DIGGING UP HISTORY

building the Oroville Dam


Oroville Dam – one of the greatest water projects in California history, was completed in May 1968. It is the keystone of California’s $2.2 billion State Water Project, built in the 60s and 70s to provide water for arid Southern California. Oroville began in 1957 with the relocation of U.S. Hwy 40 and the Western Pacific RR which both ran right through the future reservoir’s lakebed.

Oroville Dam was where Peterson cut its teeth on in combining traditional product support with innovative custom fabrication. Five years earlier (1957) Peterson had been awarded the northern territory belonging to Sierra Tractor because Caterpillar felt Peterson was better equipped to handle the large-scale water projects than the local ag-dominant dealer. Trinity Dam was followed by Whiskeytown Dam (both near Redding) and in 1962, the mammoth Oroville Dam construction officially began.

The job veered away from conventional construction methods when the bid winner – Oman Construction out of Nashville – decided to transport fill materials using a railroad system rather than trucks and scrapers. “We were gambling on some of our contractors getting Oroville Dam,” recalls Howard Peterson. “We went to the bid opening in Sacramento and an unheard-of, out-of-state contractor, was low bidder. We were sick.” Howard and Buster immediately flew back to Nashville to meet Bill Oman. “We had a very warm reception. He took us into his home and practically treated us like sons.” Two days later, Howard left Tennessee with a large machine order and the beginnings of a promising work relationship with Oroville’s lead contractor.

Peterson fine-tuned its large fleet product support system, begun at Trinity, by providing a fully stocked, onsite parts trailer that was serviced daily from the new Chico store. Resident mechanics and round-the-clock service were also part of the package, along with a 60-piece order of new machines and rental equipment, which included: ten D9s, some D8s and compactors, 20 bottom-dump wagons powered by 660 tractors, four 660 scrapers, some 988 wheel loaders, a couple No. 16 motor graders and six rental DW20 (pull-scrapers). Everything used on that job was CAT, if CAT made it at the time.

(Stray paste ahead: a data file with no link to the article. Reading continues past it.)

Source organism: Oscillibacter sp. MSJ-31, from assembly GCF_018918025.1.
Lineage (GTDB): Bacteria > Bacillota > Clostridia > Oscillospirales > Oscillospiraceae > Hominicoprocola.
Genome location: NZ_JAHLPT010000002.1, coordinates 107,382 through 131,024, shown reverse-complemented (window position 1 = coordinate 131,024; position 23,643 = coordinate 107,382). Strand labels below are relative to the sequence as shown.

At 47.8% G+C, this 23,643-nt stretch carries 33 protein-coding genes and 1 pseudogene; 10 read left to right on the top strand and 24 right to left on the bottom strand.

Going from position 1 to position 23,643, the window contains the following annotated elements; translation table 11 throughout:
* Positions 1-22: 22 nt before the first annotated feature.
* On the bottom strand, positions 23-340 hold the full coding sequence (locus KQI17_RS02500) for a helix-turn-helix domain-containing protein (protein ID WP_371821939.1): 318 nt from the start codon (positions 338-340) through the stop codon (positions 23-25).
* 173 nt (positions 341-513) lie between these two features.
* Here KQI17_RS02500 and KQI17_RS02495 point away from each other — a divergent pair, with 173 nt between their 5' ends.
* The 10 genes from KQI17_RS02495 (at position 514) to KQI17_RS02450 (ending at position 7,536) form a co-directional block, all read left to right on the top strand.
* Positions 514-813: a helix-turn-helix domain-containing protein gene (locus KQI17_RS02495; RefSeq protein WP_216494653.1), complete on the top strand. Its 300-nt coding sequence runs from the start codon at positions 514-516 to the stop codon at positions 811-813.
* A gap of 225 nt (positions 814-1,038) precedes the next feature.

The scope and difficulty of the project really put Peterson to the test in terms of whether to supply the traditional means or really step up and be progressive and offer new solutions to head-scratching problems. According to Western Construction magazine’s October 1966 issue, “Buster’s Quad D9s were the star of the show on the $20 million spillway. Excavation of some 4 million cubic yards of solid rock made it one of the biggest ripping jobs in the West at the time. One million yards of that material had to be ripped using various methods, including Peterson’s new Quad D9 arrangement, outfitted with two 10-ft shanks, each with 4-ft extensions. The rock was so hard that when points and shanks wore out, they simply replaced rather than rebuilt them. Also new on the dam portion of the project was CAT’s new hydraulic 660 tractors pulling Buster’s 97-ton Athey rock wagons [patent # 3185528] designed especially with hydraulic actuating hopper doors for Oroville”.

Along with new equipment innovations, Peterson made heavy use of its parts drop system, begun at Trinity Dam to expedite the heavy parts demands. Oroville was the main reason for bringing the nightly shuttle truck up north, according to retired shuttle truck driver, Fred Knowles who clocked over 3 million miles on the road for Peterson.

Today, Oroville still stands as the tallest earth-fill dam in the United States and among the top 20 in the world. The job was considered the most highly automated of its kind in the 1960s, involving an astounding volume and variety of equipment, much of it specially designed. Aside from the traditional CAT equipment used on the job, Oman employed several of Buster's innovations including the Quad D9s, the Athey bottom-dumps and the tandem 631 compactor.

BIG Magazine stated that, “if the material for the dam was moved by wheelbarrows, placed end-to-end, they would extend to the moon and back. More than 1.5 million RR cars made the trip from the tailing dump to the dam – enough to circle the globe at the equator, several times. The RR handled more than 300 million gross tons, more than several of the nation’s largest commercial railroads combined.” In other words, Oroville was, and still is, considered one of the construction marvels of the heavy construction industry.

 


For borrow, Oman used dredge tailings left over from turn-of-the-century gold mining operations, 14 miles away.


By early 1968, the 748-ft high dam wall was complete, making it the highest earth-fill dam in the nation. Eighty million cubic yards of material had been moved, from start to finish, with a total price tag of $439 million.


By May 1968, the 3.5 million acre-foot reservoir was filled and ready for dedication by Governor Ronald Reagan